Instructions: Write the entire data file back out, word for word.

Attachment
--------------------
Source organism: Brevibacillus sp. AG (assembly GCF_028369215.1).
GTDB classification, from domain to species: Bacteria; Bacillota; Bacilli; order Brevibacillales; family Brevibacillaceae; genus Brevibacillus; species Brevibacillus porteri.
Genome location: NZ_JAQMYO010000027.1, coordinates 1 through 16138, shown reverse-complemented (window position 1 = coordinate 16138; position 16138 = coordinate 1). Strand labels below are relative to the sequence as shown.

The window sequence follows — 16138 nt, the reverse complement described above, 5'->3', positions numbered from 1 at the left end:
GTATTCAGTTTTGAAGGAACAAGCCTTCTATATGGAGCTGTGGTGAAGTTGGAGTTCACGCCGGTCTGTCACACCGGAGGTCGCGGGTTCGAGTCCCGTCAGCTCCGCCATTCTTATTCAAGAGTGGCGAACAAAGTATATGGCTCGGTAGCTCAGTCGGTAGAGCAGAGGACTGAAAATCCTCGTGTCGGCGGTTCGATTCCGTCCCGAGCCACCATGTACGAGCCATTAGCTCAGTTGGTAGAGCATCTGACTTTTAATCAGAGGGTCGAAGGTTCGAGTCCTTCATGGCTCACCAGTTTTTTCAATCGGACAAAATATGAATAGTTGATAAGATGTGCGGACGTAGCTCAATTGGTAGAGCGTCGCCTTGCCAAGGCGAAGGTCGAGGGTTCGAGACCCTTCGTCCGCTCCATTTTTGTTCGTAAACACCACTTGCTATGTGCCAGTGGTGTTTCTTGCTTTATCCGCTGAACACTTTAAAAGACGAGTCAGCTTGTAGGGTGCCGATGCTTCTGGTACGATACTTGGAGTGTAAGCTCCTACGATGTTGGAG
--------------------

Source organism: Brevibacillus sp. AG (assembly GCF_028369215.1).
GTDB classification, from domain to species: Bacteria; Bacillota; Bacilli; order Brevibacillales; family Brevibacillaceae; genus Brevibacillus; species Brevibacillus porteri.
Genome location: NZ_JAQMYO010000027.1, coordinates 1 through 16138, shown reverse-complemented (window position 1 = coordinate 16138; position 16138 = coordinate 1). Strand labels below are relative to the sequence as shown.

The window sequence follows — 16138 nt, the reverse complement described above, 5'->3', positions numbered from 1 at the left end:
GTATTCAGTTTTGAAGGAACAAGCCTTCTATATGGAGCTGTGGTGAAGTTGGAGTTCACGCCGGTCTGTCACACCGGAGGTCGCGGGTTCGAGTCCCGTCAGCTCCGCCATTCTTATTCAAGAGTGGCGAACAAAGTATATGGCTCGGTAGCTCAGTCGGTAGAGCAGAGGACTGAAAATCCTCGTGTCGGCGGTTCGATTCCGTCCCGAGCCACCATGTACGAGCCATTAGCTCAGTTGGTAGAGCATCTGACTTTTAATCAGAGGGTCGAAGGTTCGAGTCCTTCATGGCTCACCAGTTTTTTCAATCGGACAAAATATGAATAGTTGATAAGATGTGCGGACGTAGCTCAATTGGTAGAGCGTCGCCTTGCCAAGGCGAAGGTCGAGGGTTCGAGACCCTTCGTCCGCTCCATTTTTGTTCGTAAACACCACTTGCTATGTGCCAGTGGTGTTTCTTGCTTTATCCGCTGAACACTTTAAAAGACGAGTCAGCTTGTAGGGTGCCGATGCTTCTGGTACGATACTTGGAGTGTAAGCTCCTACGATGTTGGAG